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Australia Welcomes Asian Refugees with Detention in For-Profit Jails -- Or by Just Allowing Them to Drown

Boat arrivals only make up 5% of Australia's annual humanitarian intake. There are approximately 50,000 "illegal" persons in Australia at any one time and most are British.

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The women and children are held in separate quarters, Daniel explains, gesturing into the distance. He guides us into another building where there are a couple of tables and a kitchen.

* * * * *

We're sitting in the kitchen for about ten minutes before two men walk out. They're both neatly dressed and clean-shaven. The men warmly embrace Daniel and we engage in pleasantries, shake hands and walk outside where the men can smoke the cigarettes Daniel brought them.

It's extremely sunny, so we sit in one of the gazebos and Daniel remarks that the hot weather is enjoyable. He explains that some of the refugees are unaccustomed to the cold and had a hard time adjusting to winter.

Both men are refugees from Sri Lanka. Shayan, the younger man, tells us he's 25-years-old. The men have been trying to learn English, but it's difficult without a proper classroom setting. To practice, Shayan has been writing poetry.

He is extremely soft-spoken and at first seems more interested in his cigarette than our conversation. But then, he begins to interject. "Twelve people die in my boat," he says in broken English.

It sounds like a quiet cry for help. Many of the refugees are traumatized from their journey. They have seen loved ones die, and now they don't have access to mental health care facilities. They're alone, terrified and they can't sleep at night.

The men continuously stress their loneliness. Days consist of sitting in their small rooms, which are no larger than typical prison cells. They have been given cell phones, but only a limited number of credits. When they run out, the phones are useless. Mostly, they rely on email and Facebook, though those outlets are limited.

Following some of the protests, the detainees lost their email privileges, they tell us. The Immigration Department has previously said that such protests won't affect the detainees' application statuses, but it does appear to affect email. I contacted Serco about the email allegations and a Senior Operations Manager named Shaun Maxwell responded to my inquiry by suggesting the prisoners raise the issue with the "staff in their accommodation area," a prospect that will surely be most unappealing to the imprisoned. (1)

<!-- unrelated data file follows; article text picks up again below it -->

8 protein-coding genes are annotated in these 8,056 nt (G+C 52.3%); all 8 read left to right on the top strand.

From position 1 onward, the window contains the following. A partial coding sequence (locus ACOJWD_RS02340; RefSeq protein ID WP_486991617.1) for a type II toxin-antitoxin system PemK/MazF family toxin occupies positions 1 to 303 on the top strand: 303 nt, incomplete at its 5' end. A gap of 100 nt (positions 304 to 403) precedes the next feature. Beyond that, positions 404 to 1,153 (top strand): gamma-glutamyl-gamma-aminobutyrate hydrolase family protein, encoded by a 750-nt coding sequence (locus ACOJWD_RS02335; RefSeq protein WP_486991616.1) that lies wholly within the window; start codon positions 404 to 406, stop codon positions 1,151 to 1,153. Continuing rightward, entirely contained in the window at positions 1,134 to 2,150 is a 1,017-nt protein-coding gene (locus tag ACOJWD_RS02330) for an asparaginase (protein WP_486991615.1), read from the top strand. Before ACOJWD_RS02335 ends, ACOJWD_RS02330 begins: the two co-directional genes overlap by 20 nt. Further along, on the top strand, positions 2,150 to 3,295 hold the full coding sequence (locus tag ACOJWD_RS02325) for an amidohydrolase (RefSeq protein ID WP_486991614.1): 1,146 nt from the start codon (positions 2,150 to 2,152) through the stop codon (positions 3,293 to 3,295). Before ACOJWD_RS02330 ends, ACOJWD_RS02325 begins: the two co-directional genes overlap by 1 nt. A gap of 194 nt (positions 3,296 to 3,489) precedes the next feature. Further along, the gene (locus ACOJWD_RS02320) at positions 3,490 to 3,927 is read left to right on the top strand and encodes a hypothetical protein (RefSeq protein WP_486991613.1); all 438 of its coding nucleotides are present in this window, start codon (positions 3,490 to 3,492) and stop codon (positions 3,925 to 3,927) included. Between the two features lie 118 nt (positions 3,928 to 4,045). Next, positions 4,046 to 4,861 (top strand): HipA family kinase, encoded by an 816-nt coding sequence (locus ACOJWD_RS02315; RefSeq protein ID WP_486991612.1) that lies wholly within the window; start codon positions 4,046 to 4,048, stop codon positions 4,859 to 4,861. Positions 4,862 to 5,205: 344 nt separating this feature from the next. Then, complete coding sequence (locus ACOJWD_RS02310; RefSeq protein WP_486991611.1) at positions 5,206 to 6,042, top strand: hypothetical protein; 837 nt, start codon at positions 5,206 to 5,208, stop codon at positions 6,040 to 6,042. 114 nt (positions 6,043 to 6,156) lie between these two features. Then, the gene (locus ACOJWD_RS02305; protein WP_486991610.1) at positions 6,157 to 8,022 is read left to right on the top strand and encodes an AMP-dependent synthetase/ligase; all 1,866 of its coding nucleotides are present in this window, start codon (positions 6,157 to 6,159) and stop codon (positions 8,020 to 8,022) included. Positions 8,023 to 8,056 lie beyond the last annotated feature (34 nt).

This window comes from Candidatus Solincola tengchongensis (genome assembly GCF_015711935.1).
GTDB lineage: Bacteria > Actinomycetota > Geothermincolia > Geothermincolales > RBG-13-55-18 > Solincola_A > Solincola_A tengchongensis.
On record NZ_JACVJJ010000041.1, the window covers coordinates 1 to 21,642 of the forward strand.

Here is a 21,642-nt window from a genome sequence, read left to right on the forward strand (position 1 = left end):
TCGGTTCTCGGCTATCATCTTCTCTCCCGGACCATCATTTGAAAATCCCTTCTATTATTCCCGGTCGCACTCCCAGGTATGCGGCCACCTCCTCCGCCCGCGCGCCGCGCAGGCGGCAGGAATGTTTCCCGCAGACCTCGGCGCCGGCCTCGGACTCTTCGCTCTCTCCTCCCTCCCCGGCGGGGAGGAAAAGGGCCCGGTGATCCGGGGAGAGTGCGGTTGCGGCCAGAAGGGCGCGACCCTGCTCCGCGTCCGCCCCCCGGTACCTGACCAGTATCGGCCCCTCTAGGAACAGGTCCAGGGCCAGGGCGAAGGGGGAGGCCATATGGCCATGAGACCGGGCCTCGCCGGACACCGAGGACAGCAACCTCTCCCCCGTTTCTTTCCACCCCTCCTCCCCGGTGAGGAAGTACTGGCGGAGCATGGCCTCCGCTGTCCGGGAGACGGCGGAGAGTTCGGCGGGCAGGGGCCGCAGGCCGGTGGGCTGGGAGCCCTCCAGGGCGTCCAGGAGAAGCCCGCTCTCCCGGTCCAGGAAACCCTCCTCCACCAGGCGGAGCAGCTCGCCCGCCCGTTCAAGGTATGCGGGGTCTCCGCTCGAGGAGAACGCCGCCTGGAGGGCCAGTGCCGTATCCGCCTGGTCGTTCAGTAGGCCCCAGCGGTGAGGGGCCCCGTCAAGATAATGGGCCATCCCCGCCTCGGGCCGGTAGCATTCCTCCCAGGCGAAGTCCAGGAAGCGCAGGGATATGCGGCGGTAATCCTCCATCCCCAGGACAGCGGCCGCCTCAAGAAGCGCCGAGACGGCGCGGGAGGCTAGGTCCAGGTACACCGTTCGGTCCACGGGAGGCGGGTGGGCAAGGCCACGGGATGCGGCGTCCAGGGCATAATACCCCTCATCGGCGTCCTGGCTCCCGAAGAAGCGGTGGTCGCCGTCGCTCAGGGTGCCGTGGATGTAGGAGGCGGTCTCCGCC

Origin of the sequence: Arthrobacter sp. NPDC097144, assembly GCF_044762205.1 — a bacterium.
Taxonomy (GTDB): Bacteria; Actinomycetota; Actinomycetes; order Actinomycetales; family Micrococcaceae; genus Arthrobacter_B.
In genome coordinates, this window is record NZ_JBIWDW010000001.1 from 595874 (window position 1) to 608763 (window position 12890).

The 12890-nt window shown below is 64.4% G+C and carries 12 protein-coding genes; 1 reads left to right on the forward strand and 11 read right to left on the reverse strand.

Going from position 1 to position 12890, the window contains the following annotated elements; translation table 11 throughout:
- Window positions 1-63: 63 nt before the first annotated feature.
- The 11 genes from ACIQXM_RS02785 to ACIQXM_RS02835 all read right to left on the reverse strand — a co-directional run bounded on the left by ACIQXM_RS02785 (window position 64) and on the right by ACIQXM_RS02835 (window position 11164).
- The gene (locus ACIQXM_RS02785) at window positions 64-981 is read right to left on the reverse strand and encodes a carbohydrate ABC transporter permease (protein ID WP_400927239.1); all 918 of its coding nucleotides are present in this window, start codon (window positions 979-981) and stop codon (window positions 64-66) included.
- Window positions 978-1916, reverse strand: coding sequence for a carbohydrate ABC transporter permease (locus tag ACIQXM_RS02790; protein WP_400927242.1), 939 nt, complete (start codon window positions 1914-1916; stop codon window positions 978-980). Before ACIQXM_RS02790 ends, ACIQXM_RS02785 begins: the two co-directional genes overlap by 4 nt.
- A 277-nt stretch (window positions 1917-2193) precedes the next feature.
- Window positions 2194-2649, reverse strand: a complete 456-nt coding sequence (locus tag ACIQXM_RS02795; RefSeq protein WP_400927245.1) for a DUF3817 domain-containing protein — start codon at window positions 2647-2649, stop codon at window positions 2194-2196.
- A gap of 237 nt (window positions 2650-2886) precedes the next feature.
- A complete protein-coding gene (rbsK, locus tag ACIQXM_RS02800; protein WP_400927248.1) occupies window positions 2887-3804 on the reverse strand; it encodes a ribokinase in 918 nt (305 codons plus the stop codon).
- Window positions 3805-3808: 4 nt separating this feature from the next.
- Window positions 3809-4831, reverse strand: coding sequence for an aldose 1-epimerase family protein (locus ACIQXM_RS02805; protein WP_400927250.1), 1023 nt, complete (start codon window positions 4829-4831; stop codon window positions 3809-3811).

Waiting is the hardest part. Ramasay, the older refugee, has been in detention, first at Christmas Island and then later Villawood, for a total of 18 months and he has no idea what will happen next. Maybe he'll get released tomorrow, or maybe he'll be sent back to Sri Lanka. Or maybe he won't be released for another two years. He is in a constant state of limbo. He feels like he's mentally deteriorating from the constant boredom and fear.

As a result, the detainees' sleep schedule is completely out of whack, so the guards have been pressuring them to take sleeping pills. If the detainees refuse to take the pills, the guards can send them to Stage One (the high security facilities).

The men say a detainee recently overdosed on the sleeping tablets. I ask Ramasay if he takes the pills. "Of course," he says.

We ask them if they'd like guests to bring them any treats. Fruit? Maybe some nuts? They shake their heads. All they want, they explain, is some company -- someone to talk to. Also, cigarettes would be nice.

The worst part is that these men haven't committed a crime. They are asylum seekers fleeing a Sri Lankan dictatorship. Literally, their only crime is not having drowned during the journey to Australia. At least, that's how they feel. They are strangers in a foreign land and it would be perfectly understandable if they assumed all Australians hate them, which is why they're being kept in a government-sanctioned cage.

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